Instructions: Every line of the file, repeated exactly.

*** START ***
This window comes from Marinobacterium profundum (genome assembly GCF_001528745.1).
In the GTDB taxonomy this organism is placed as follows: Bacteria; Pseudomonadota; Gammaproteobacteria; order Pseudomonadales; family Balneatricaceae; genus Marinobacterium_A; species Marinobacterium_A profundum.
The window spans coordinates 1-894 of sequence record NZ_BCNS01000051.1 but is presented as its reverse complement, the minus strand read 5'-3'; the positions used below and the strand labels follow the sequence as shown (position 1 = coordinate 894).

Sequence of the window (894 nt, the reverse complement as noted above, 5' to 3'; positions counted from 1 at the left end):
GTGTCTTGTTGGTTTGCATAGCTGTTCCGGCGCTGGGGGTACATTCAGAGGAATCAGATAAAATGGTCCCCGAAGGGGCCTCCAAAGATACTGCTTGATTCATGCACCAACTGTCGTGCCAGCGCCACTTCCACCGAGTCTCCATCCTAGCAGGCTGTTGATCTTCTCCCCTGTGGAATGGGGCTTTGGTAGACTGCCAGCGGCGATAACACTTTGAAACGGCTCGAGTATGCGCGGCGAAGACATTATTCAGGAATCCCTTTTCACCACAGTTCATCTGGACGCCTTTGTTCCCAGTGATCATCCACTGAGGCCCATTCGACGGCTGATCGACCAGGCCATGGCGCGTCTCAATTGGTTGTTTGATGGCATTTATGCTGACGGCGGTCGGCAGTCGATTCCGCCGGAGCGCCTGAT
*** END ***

This window comes from Marinobacterium profundum (genome assembly GCF_001528745.1).
In the GTDB taxonomy this organism is placed as follows: Bacteria; Pseudomonadota; Gammaproteobacteria; order Pseudomonadales; family Balneatricaceae; genus Marinobacterium_A; species Marinobacterium_A profundum.
The window spans coordinates 1-894 of sequence record NZ_BCNS01000051.1 but is presented as its reverse complement, the minus strand read 5'-3'; the positions used below and the strand labels follow the sequence as shown (position 1 = coordinate 894).

Sequence of the window (894 nt, the reverse complement as noted above, 5' to 3'; positions counted from 1 at the left end):
GTGTCTTGTTGGTTTGCATAGCTGTTCCGGCGCTGGGGGTACATTCAGAGGAATCAGATAAAATGGTCCCCGAAGGGGCCTCCAAAGATACTGCTTGATTCATGCACCAACTGTCGTGCCAGCGCCACTTCCACCGAGTCTCCATCCTAGCAGGCTGTTGATCTTCTCCCCTGTGGAATGGGGCTTTGGTAGACTGCCAGCGGCGATAACACTTTGAAACGGCTCGAGTATGCGCGGCGAAGACATTATTCAGGAATCCCTTTTCACCACAGTTCATCTGGACGCCTTTGTTCCCAGTGATCATCCACTGAGGCCCATTCGACGGCTGATCGACCAGGCCATGGCGCGTCTCAATTGGTTGTTTGATGGCATTTATGCTGACGGCGGTCGGCAGTCGATTCCGCCGGAGCGCCTGAT